http://georgepadmoreinstitute.org/dream-change-world-life-legacy-john-la-rose-0

Islington Council's website link to museum opening hours etc:
http://www.islington.gov.uk/islington/history-heritage/heritage_museum/Pages/contactusmus.aspx?extra=10

Contact: info@georgepadmoreinstitute.org 
islington.museum@islington.gov.uk

Friday, May 15, 2015

British Manuscript Cultures of the First World War

Next Monday (18 May) at 5.30 p.m., Edmund King (Open University) is giving a paper on 'British Manuscript Cultures of the First World War', part of the Open University/Institute of English Studies Book History and Bibliography Research Group seminar series at Senate House: details below. All are welcome: no registration required.

More on the series at:

18 May 2015 (Monday)

Room 104 (Senate House, Malet Street, London, first floor)
17:30 - 19:30
Edmund King (Open University)
'British Manuscript Cultures of the First World War'

Open University Book History and Bibliography Research Seminar

That the British volunteers and conscripts of the First World War made up the largest civilian army in the nation’s history is widely appreciated. What is less well known is the scale of the communications infrastructure necessary to keep these “citizen soldiers” in touch with the home front. Between 1914 and 1918, the British Postal Service’s Home Depot in London handled 2 billion letters and 114 million parcels addressed to soldiers serving overseas. Many of these soldiers were spending the first substantial period of time in their lives away from loved ones. Large numbers found themselves writing to parents and siblings for the very first time, learning the art of letter writing as they did so. Others for the first time in their lives started keeping diaries and journals of their day-to-day experiences. The war thus represented a kind of portal through which citizen soldiers, regardless of social status, were introduced to habits of self-recording through manuscript that had previously been largely the province of the upper and middle classes. Using specific examples drawn from soldiers’ letters and diaries, this paper will ask what it was that was unique about the manuscript cultures of the First World War.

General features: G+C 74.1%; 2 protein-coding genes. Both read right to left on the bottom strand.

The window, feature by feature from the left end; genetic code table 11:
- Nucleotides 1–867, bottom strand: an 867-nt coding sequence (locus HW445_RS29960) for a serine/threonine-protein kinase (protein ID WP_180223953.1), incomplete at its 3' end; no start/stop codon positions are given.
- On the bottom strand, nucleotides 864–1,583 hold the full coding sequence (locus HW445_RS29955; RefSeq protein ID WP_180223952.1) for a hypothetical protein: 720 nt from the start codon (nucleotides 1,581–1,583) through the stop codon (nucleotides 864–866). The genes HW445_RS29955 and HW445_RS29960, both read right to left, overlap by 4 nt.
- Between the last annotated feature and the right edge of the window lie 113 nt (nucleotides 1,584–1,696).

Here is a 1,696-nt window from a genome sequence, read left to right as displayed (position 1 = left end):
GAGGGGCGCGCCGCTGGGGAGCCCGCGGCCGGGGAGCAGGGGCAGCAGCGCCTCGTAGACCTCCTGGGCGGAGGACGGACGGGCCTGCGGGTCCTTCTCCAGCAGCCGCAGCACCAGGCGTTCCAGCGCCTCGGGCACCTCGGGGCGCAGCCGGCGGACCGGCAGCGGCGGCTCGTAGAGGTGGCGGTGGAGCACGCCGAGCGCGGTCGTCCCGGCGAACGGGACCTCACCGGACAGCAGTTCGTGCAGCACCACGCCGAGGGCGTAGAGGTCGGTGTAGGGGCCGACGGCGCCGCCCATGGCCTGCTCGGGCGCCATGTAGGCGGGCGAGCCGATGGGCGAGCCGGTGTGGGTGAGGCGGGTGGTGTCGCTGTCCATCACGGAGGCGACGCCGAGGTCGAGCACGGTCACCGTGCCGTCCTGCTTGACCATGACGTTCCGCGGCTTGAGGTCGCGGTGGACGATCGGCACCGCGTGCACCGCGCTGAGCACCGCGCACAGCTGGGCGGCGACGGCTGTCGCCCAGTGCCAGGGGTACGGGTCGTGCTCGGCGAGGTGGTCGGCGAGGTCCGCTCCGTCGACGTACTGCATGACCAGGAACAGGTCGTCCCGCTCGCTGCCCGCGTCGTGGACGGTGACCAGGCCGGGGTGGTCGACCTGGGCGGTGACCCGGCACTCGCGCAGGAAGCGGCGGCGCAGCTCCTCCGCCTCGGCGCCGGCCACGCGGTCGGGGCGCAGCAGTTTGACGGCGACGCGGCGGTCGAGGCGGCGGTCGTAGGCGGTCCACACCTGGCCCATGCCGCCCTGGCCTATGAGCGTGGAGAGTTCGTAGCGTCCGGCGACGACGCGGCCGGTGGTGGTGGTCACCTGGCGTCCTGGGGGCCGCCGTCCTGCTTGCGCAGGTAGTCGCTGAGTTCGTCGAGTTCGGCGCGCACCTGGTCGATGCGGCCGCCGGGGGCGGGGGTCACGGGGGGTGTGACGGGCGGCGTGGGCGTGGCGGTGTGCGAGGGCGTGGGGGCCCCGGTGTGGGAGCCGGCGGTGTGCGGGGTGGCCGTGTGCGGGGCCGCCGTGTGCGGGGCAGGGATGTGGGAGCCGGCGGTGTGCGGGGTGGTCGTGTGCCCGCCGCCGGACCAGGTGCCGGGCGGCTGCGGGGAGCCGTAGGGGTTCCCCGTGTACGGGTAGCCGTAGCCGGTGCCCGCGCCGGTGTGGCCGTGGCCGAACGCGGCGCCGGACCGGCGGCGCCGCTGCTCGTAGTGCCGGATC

For any questions about this seminar, please contact Jonathan Gibson, Lecturer in English, The Open University (jonathan.gibson@open.ac.uk

NB by the way: 15 May is Conscientious Objectors’ Day


Postscript: A correspondent reports:
<< The records of COs compiled by Cyril Pearce are now online via the Imperial War Museum:
https://search.livesofthefirstworldwar.org/search/world-records/conscientious-objectors-register-1914-1918

The website is an absolute *** atrocity.

One is obliged to register to see the individuals' records. Downloading the data appears to be impossible. Searching the data is clumsy at best; search by location doesn't work if you are not searching on a name as
well. Best results are got by using the 'keywords' search at the bottom left side. >>

Here, in preparation for Sunday's Newington Green walk, are search results for COs in Stoke Newington (probably many false positives):
https://search.livesofthefirstworldwar.org/search/world-records/conscientious-objectors-register-1914-1918?keywords=stoke%20newington
Further comment:
If you have a name you can view and copy a transcription of the record, after signing up (free). 
==============================

The Peace Pledge Union project on London COs now has an Exhibition up at Bruce Castle Museum in Tottenham. Jennifer Bell will be giving a talk on Hornsey COs there at 7.30 pm on 27th May.



Monday, May 11, 2015

Victor Serge, Anarchism and Translation

at the May Day Rooms, MDR Reading Room 1st floor, 
88 Fleet street, London, EC4Y 1DH

Conversation and Book Launch